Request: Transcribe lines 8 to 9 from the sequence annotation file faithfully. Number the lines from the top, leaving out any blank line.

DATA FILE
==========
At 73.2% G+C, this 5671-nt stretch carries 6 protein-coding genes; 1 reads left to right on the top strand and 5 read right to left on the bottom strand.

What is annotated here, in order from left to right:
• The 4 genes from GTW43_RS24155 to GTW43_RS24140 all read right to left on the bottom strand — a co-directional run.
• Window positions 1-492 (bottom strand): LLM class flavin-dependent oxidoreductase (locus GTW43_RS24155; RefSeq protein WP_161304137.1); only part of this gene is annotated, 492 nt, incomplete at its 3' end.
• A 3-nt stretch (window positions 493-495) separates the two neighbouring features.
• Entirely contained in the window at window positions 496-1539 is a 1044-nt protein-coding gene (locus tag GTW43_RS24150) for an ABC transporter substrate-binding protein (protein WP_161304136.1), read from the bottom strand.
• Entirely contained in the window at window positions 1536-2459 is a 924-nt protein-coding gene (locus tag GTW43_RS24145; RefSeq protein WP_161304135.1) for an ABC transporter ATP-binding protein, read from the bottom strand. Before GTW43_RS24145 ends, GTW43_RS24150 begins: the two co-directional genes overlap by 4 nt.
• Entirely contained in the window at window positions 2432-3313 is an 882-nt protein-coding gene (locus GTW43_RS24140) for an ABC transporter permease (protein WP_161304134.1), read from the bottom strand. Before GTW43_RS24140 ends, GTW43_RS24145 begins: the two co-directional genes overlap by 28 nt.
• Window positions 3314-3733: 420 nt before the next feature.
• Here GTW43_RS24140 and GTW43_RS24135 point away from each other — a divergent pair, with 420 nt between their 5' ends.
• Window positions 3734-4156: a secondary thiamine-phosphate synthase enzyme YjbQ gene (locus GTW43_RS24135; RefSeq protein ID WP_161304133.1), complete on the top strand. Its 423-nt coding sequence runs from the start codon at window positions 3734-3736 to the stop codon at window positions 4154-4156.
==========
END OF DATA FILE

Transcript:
• Entirely contained in the window at window positions 2432-3313 is an 882-nt protein-coding gene (locus GTW43_RS24140) for an ABC transporter permease (protein WP_161304134.1), read from the bottom strand. Before GTW43_RS24140 ends, GTW43_RS24145 begins: the two co-directional genes overlap by 28 nt.
• Window positions 3314-3733: 420 nt before the next feature.